The Russian Empire's antisemitism was just as morally reprehensible as antisemitism in other parts of Europe. But it had some unique features, in particular it was often rather short of Jews suitable to persecute. When it did engage in active persecution it took some strange forms. This podcast is about a book covering the trial of a particularly incongruous victim. He was a successful manager and fairly unobservant Jew who would not have attracted much attention. His misfortune was to be the Jew who happened to live closest to the place the body of a murdered Russian boy.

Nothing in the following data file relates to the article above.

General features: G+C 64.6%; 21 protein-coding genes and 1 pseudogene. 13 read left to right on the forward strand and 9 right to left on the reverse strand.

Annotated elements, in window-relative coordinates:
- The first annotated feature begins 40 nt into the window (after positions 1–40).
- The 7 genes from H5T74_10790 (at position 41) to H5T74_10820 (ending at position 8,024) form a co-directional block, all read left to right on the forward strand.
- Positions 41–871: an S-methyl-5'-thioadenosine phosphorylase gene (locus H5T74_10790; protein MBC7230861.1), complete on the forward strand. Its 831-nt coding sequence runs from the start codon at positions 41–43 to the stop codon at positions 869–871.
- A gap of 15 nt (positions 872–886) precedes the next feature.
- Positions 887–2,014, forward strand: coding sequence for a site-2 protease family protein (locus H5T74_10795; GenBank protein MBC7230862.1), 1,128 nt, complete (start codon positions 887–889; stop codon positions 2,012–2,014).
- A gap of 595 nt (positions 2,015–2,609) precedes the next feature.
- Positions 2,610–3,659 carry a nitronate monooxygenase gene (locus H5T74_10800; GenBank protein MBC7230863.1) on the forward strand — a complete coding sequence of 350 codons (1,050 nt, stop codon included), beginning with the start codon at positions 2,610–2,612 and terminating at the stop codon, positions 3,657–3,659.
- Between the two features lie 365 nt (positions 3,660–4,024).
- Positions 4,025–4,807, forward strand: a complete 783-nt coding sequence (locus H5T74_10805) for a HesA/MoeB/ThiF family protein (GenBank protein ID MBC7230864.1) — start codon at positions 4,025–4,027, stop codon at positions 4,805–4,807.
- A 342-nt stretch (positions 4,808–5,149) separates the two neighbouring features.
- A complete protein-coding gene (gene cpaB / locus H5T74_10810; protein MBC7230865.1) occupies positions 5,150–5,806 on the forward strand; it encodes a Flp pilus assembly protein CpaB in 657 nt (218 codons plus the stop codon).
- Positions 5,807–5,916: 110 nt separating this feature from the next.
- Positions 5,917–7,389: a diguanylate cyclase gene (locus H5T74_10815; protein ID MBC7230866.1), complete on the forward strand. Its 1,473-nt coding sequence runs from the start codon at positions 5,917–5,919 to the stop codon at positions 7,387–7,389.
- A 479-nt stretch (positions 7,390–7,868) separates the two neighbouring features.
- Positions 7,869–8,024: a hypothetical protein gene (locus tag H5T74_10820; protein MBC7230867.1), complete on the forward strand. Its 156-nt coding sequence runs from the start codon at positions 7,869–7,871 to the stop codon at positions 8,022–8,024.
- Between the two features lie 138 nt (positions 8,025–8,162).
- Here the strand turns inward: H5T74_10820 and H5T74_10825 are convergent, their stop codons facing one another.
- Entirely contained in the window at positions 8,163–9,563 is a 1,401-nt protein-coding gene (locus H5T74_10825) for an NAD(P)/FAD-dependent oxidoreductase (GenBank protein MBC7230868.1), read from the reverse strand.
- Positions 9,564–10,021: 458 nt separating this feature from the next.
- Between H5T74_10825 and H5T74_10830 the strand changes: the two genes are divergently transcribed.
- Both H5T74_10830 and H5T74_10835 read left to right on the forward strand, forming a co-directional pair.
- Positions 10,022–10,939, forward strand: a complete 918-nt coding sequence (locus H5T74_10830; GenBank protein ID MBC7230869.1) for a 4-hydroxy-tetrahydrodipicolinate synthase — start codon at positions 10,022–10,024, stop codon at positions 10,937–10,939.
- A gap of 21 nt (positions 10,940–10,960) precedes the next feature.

He had been stabbed multiple times and this somehow put some people in mind of the pervasive notion going back to the Middle Ages that Jews required the blood of Christian children for their religious ceremonies. There was, needles to say, not a scrap of evidence against the unfortunate Jew. The way the trial unfolded reveals a lot about the state of Russia at the time. A fascinating discussion that is well worth downloading.